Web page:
Praying near human waste

As mentioned previously, one thing the Sages learned from the verse  (Devarim 23:15) “Ve Lo Yirae Becha Ervat Davar” is that one may not say any words of Torah in the presence of one’s own or another naked body. In the same verse it also says “Vehaya Mahanecha Kadosh” (lit. “your camp shall be holy”) and from here it is learned that one may not say any holy thing, such as Keriat Shema, in the vicinity of human waste or any foul substance. Unlike being in the presence of a naked or immodest person, one may not even contemplate Torah thoughts in the vicinity of a foul substance.

One practical application of this is being in the vicinity of a child in diapers. If a bad smell emanates from the child’s diaper then it would not be permitted to pray or learn Torah nearby, and one would need to distance oneself four Amot (roughly 6 ft.) from the outer limit of the bad odor. If the child is in diapers but one does not know whether the child relieved him or herself, then Rabbi Ben Zion Abba Shaul (Or Lezion, vol. II, ch.6, §14) says that as long as one does not smell anything there is a presumption that the child is clean and thus one may pray nearby. Even if the child did relieve him or herself and one cannot smell it, there are opinions that say that since the diaper acts as a covering for the waste then one may be lenient. It should be noted that a child’s waste is considered human waste only once the child eats grain-based food. If the child is still only consuming milk, then his or her waste is not considered human waste even if there is a foul odor, and one would be able to pray nearby. Certainly, if one did smell a young infant’s waste, then even though technically permissible,  one may wish to still distance oneself in order to fulfil the words of the aforementioned verse.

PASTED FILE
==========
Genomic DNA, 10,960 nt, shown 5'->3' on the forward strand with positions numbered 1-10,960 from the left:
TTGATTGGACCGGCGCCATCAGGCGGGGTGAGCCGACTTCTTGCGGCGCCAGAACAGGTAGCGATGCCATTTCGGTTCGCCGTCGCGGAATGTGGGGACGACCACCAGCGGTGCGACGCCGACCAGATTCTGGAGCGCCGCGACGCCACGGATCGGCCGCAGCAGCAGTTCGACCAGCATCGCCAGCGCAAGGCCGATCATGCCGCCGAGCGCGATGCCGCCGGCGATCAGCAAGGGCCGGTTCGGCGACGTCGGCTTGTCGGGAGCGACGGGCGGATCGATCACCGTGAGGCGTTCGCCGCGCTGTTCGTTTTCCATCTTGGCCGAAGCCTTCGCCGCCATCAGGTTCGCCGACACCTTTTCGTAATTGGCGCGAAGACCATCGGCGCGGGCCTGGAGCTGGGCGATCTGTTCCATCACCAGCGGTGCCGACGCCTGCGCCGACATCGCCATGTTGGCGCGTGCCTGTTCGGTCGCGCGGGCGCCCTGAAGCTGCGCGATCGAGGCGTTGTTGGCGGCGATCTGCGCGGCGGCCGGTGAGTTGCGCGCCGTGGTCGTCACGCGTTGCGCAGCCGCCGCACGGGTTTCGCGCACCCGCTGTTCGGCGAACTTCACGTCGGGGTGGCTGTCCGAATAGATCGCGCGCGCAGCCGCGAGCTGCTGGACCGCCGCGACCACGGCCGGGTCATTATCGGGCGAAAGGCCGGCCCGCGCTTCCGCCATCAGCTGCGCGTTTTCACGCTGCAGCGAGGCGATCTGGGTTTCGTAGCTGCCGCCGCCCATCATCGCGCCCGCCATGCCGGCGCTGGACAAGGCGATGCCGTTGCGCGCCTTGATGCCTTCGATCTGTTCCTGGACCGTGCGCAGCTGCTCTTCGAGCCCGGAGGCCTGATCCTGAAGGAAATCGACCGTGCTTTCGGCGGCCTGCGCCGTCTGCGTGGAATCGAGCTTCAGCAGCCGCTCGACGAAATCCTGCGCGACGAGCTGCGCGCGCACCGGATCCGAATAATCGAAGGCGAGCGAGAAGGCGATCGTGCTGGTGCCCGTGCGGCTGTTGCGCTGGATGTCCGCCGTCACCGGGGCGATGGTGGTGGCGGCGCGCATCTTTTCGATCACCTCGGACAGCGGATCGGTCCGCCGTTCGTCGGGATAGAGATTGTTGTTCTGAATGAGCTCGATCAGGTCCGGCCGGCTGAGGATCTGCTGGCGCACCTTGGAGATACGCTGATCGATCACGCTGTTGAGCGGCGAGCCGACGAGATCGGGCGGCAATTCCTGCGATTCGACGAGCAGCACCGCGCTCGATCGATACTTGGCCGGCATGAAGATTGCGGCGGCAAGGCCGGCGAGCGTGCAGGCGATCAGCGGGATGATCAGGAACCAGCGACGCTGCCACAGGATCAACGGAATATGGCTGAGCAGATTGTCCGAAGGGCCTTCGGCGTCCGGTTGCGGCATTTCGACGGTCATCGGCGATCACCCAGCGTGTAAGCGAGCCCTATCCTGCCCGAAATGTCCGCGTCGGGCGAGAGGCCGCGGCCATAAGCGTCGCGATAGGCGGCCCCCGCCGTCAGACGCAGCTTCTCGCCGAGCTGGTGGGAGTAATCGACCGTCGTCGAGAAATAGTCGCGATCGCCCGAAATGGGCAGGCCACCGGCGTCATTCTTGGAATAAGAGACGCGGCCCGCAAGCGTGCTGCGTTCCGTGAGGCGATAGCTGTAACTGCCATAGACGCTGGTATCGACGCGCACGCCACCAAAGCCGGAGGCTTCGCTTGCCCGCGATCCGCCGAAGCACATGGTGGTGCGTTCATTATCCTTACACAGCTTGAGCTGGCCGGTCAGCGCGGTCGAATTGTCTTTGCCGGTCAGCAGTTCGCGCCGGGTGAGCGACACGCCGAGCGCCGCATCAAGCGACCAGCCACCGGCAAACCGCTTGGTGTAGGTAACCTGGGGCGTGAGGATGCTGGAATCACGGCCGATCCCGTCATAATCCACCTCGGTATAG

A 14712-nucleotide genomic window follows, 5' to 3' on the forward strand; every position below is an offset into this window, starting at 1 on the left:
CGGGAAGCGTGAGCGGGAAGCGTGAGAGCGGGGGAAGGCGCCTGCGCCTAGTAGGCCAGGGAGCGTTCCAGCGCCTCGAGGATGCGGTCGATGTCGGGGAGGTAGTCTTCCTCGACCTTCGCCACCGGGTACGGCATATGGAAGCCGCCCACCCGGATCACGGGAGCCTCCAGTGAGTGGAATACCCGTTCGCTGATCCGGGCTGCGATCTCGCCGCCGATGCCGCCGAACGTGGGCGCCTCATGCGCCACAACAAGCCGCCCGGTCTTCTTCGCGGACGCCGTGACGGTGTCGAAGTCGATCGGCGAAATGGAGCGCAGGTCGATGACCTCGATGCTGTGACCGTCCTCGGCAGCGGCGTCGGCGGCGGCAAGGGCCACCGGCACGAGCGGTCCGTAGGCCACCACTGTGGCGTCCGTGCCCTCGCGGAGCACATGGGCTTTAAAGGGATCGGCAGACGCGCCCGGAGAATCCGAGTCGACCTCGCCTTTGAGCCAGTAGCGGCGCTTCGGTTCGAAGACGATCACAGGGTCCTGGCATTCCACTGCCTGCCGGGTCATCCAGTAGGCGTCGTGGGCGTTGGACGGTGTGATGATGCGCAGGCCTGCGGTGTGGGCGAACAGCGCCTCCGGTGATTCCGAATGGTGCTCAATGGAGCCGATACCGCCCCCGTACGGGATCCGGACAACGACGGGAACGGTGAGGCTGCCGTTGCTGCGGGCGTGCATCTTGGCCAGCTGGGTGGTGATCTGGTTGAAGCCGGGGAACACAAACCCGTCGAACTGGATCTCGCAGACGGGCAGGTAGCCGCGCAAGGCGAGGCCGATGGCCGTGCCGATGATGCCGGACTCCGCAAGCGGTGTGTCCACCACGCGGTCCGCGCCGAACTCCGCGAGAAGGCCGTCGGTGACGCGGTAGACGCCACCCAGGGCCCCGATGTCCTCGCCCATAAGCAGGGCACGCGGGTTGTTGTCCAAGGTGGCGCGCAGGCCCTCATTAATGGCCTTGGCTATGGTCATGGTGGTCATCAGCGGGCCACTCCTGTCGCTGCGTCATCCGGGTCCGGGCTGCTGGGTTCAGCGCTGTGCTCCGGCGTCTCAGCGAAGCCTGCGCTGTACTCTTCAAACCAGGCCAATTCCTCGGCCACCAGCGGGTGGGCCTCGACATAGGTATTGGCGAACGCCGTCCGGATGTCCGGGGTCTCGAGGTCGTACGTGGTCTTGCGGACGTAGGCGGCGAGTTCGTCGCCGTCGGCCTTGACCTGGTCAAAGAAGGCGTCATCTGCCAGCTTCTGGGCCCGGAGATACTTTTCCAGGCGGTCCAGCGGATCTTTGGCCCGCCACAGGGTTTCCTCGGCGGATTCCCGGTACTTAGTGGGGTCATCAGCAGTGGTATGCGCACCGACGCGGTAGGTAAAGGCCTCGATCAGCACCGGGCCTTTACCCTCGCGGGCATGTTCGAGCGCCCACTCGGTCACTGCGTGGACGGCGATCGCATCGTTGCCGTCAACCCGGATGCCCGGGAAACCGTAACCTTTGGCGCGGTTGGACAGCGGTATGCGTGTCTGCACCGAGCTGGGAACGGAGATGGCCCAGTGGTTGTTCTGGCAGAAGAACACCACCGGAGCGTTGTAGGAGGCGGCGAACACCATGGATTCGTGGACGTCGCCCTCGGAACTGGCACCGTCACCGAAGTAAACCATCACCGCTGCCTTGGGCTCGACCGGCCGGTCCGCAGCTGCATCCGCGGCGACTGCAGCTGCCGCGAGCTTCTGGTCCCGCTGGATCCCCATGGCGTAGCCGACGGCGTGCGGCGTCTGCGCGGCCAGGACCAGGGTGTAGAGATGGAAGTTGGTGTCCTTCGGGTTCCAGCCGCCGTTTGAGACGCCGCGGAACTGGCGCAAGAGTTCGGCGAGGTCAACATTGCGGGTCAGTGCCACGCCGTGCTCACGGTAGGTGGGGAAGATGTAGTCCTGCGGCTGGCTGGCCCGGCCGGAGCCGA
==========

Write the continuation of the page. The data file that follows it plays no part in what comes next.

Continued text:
Rabbi Ben Zion Abba Shaul (ibid., § 17) also discusses reciting Keriat Shema near a sewage pipe. Since such a pipe is known to be a receptacle for human waste, even if it does not emit a bad smell one would need to recite Shema at least four Amot away. In order to be able to pray close to a sewage pipe or the like, it would need to be covered or buried in cement.

Regarding toilet bowls, even though they may be completely clean, they are also considered receptacles for human waste. As such one may not pray or learn facing a toilet if the bathroom door is open and one would need to either close the door, or at least turn the opposite way. It goes without saying that it is forbidden to do such activities in the bathroom itself.

Summary:    One may not pray or learn Torah near human waste or receptacles for human waste, including toilets, sewage pipes or dirty diapers. If one does not smell a foul odor from a child in diapers, one may assume that they are clean.